Reynolds (1969) considered A. linearifolia a rare species, and according to Craib (2005), few large subpopulations of this species remains. Recent field observations recorded this species in at least 20 locations, but most of these are in small grassland fragments around Durban and Pietermaritzburg. It appears to be locally extinct in the Babanango district, where it was last recorded in 1960, as well as across most of its range in Pondoland, where the only recent observations are from protected areas. Although this species has lost more than 60% of its habitat, comparative land cover datasets (1990-2014) indicate that this loss was largely historical, having occurred more than three generations ago. Data on the establishment of sugarcane and timber plantations in Kwazulu-Natal indicate that major expansion happened between 1860 and 1970 (Richardson 1982, Lewis 1990, Burgess and Wingfield 2001). The population continues to decline due to ongoing, slow, but significant losses of individuals and subpopulations, mainly to development (Craib 2005).

Population trend
Assessment History
Taxon assessed
Status and Criteria
Citation/Red List version
Aloe linearifolia A.BergerNT A2c; B1ab(ii,iii,iv,v)Raimondo et al. (2009)
Aloe linearifolia A.BergerLower Risk - Least Concern Scott-Shaw (1999)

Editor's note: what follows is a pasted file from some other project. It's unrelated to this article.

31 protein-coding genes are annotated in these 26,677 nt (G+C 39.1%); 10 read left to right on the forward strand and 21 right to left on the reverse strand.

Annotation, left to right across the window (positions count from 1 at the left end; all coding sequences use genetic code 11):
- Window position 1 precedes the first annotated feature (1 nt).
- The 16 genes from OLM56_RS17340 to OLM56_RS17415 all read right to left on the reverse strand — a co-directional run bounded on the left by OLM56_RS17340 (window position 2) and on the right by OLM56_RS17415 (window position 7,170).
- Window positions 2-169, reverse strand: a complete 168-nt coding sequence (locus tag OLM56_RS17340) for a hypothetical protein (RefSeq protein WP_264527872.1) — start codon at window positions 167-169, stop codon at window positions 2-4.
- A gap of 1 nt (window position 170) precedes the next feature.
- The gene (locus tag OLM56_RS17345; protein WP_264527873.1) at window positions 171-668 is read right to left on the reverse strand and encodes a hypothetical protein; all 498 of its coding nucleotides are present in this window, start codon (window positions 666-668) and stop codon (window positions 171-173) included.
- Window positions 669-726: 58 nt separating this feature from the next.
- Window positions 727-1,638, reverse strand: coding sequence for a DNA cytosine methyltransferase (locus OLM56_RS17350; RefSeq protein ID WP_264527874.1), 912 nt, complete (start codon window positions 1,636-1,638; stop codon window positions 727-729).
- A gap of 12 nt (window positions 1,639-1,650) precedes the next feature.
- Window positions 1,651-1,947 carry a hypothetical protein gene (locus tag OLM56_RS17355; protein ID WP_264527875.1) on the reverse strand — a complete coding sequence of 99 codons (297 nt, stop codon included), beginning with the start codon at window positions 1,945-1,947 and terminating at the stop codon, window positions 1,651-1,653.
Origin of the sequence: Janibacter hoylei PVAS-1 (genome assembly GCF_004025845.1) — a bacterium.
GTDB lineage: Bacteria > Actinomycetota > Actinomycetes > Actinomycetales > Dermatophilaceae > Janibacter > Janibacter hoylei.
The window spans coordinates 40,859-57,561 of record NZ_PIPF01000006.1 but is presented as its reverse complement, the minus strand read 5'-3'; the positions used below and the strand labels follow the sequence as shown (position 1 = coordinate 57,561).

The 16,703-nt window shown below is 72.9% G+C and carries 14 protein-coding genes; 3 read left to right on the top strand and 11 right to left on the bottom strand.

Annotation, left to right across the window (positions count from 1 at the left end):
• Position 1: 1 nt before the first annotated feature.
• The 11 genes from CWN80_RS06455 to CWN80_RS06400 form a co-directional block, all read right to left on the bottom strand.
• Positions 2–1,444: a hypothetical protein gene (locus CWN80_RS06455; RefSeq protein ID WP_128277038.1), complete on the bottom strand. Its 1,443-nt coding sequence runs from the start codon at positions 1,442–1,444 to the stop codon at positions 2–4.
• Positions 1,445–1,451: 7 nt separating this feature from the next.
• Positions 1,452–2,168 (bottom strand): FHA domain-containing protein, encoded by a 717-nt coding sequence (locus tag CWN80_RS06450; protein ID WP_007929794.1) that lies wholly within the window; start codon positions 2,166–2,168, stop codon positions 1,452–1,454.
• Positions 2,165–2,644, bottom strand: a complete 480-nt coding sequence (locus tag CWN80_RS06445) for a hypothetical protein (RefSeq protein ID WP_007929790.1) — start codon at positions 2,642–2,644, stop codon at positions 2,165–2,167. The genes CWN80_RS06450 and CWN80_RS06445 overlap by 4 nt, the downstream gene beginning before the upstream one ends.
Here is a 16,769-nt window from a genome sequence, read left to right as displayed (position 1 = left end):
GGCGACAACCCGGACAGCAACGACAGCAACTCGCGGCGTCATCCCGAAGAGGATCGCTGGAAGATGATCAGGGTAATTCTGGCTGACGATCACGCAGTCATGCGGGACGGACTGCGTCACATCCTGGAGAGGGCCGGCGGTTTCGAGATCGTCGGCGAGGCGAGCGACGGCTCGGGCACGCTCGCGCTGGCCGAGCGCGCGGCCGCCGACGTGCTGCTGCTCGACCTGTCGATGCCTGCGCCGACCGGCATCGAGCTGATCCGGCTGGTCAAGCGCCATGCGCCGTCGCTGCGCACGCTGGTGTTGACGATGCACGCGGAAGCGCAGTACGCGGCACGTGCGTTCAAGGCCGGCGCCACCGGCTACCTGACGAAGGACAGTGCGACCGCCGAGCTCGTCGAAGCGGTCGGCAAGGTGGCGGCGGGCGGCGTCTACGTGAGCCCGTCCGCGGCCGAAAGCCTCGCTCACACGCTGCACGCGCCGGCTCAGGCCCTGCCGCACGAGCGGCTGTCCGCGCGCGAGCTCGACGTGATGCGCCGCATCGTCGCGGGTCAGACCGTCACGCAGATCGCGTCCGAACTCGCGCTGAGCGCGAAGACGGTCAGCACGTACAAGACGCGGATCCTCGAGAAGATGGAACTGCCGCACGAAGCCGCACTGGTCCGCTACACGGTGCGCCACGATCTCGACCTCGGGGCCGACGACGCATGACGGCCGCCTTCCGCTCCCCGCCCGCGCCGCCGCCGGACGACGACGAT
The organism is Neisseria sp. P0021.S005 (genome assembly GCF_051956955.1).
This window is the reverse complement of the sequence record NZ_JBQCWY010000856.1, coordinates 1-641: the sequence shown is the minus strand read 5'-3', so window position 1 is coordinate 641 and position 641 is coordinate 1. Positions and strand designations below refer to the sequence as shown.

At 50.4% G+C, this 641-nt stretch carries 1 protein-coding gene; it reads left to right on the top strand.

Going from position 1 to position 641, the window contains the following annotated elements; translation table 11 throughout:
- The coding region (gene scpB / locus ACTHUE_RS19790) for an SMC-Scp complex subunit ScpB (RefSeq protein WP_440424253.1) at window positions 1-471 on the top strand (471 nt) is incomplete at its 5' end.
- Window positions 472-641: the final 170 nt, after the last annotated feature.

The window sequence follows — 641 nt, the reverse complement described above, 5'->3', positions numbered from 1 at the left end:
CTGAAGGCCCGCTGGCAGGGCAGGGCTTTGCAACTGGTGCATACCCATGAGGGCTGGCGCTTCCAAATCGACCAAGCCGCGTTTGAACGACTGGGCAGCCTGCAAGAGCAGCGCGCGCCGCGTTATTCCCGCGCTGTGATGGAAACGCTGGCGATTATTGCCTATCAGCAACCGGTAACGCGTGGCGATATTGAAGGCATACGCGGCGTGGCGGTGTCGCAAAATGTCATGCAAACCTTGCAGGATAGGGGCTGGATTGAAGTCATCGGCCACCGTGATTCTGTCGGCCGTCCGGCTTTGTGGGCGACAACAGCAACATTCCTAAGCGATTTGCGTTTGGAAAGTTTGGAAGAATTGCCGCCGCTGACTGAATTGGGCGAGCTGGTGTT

Aloe linearifolia A.BergerNot Threatened Hilton-Taylor (1996)

Burgess, T. and Wingfield, M.J. 2001. Exotic pine forestry in the Southern Hemisphere : a brief history of establishment and quarantine practices : review paper. Southern African Forestry Journal 192:79-84.

Craib, C. 2005. Grass Aloes in the South African Veld. Umdaus Press, Hatfield.

Glen, H.F. and Hardy, D.S. 2000. Aloaceae (First part): Aloe. In: G. Germishuizen (ed). Flora of Southern Africa 5 Part 1, Fascicle 1:1-159. National Botanical Institute, Pretoria.

Hilton-Taylor, C. 1996. Red data list of southern African plants. Strelitzia 4. South African National Botanical Institute, Pretoria.

Lewis, C.A. 1990. The South African sugar industry. The Geographical Journal 156(1):70-78.

Raimondo, D., von Staden, L., Foden, W., Victor, J.E., Helme, N.A., Turner, R.C., Kamundi, D.A. and Manyama, P.A. 2009. Red List of South African Plants. Strelitzia 25. South African National Biodiversity Institute, Pretoria.

Reynolds, G.W. 1969. The Aloes of South Africa. A.A. Balkema, Cape Town.

Richardson, P. 1982. The Natal sugar industry, 1849-1905: An interpretative essay. Journal of African History 23(4):515-527.

Scott-Shaw, C.R. 1999. Rare and threatened plants of KwaZulu-Natal and neighbouring regions. KwaZulu-Natal Nature Conservation Service, Pietermaritzburg.

Smith, G.F., Steyn, E.M.A., Victor, J.E., Crouch, N.R., Golding, J.S. and Hilton-Taylor, C. 2000. Aloaceae: The conservation status of Aloe in South Africa: an updated synopsis. Bothalia 30(2):206-211.

Van Wyk, B.-E. and Smith, G. 1996. Guide to the aloes of South Africa. Briza Publications, Pretoria.

Van Wyk, B.-E. and Smith, G. 2003. Guide to aloes of South Africa. (2nd ed.). Briza Publications, Pretoria.

von Staden, L. & Mtshali, H. 2019. Aloe linearifolia A.Berger. National Assessment: Red List of South African Plants version 2020.1. Accessed on 2022/01/19

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Distribution map